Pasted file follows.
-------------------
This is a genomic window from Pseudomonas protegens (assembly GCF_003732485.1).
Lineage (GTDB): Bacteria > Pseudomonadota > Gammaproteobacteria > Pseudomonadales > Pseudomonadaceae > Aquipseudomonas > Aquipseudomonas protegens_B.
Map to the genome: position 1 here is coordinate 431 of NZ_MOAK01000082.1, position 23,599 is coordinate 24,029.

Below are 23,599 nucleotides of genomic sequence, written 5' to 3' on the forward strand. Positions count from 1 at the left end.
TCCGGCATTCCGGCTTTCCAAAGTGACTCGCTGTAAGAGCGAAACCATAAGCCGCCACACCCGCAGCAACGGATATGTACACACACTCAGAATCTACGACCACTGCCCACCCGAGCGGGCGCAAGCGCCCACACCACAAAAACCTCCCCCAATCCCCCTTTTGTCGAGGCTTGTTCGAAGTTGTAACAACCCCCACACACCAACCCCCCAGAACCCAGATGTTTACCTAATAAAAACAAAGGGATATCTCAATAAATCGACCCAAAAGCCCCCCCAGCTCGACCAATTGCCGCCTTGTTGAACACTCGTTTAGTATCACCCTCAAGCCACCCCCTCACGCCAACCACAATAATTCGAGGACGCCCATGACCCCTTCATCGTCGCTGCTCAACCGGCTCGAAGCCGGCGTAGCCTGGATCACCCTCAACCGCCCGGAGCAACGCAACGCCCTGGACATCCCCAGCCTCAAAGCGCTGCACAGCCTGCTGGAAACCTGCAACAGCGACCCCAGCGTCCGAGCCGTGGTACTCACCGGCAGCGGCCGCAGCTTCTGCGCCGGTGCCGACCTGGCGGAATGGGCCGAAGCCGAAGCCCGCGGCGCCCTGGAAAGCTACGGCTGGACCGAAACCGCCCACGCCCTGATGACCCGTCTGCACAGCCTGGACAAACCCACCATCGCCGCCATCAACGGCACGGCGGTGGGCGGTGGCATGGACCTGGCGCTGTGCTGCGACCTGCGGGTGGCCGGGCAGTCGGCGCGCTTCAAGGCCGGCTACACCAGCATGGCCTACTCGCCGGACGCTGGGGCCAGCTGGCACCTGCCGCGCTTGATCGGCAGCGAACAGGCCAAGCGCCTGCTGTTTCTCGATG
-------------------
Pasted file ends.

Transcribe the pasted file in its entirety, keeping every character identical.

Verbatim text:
This is a genomic window from Pseudomonas protegens (assembly GCF_003732485.1).
Lineage (GTDB): Bacteria > Pseudomonadota > Gammaproteobacteria > Pseudomonadales > Pseudomonadaceae > Aquipseudomonas > Aquipseudomonas protegens_B.
Map to the genome: position 1 here is coordinate 431 of NZ_MOAK01000082.1, position 23,599 is coordinate 24,029.

Below are 23,599 nucleotides of genomic sequence, written 5' to 3' on the forward strand. Positions count from 1 at the left end.
TCCGGCATTCCGGCTTTCCAAAGTGACTCGCTGTAAGAGCGAAACCATAAGCCGCCACACCCGCAGCAACGGATATGTACACACACTCAGAATCTACGACCACTGCCCACCCGAGCGGGCGCAAGCGCCCACACCACAAAAACCTCCCCCAATCCCCCTTTTGTCGAGGCTTGTTCGAAGTTGTAACAACCCCCACACACCAACCCCCCAGAACCCAGATGTTTACCTAATAAAAACAAAGGGATATCTCAATAAATCGACCCAAAAGCCCCCCCAGCTCGACCAATTGCCGCCTTGTTGAACACTCGTTTAGTATCACCCTCAAGCCACCCCCTCACGCCAACCACAATAATTCGAGGACGCCCATGACCCCTTCATCGTCGCTGCTCAACCGGCTCGAAGCCGGCGTAGCCTGGATCACCCTCAACCGCCCGGAGCAACGCAACGCCCTGGACATCCCCAGCCTCAAAGCGCTGCACAGCCTGCTGGAAACCTGCAACAGCGACCCCAGCGTCCGAGCCGTGGTACTCACCGGCAGCGGCCGCAGCTTCTGCGCCGGTGCCGACCTGGCGGAATGGGCCGAAGCCGAAGCCCGCGGCGCCCTGGAAAGCTACGGCTGGACCGAAACCGCCCACGCCCTGATGACCCGTCTGCACAGCCTGGACAAACCCACCATCGCCGCCATCAACGGCACGGCGGTGGGCGGTGGCATGGACCTGGCGCTGTGCTGCGACCTGCGGGTGGCCGGGCAGTCGGCGCGCTTCAAGGCCGGCTACACCAGCATGGCCTACTCGCCGGACGCTGGGGCCAGCTGGCACCTGCCGCGCTTGATCGGCAGCGAACAGGCCAAGCGCCTGCTGTTTCTCGATG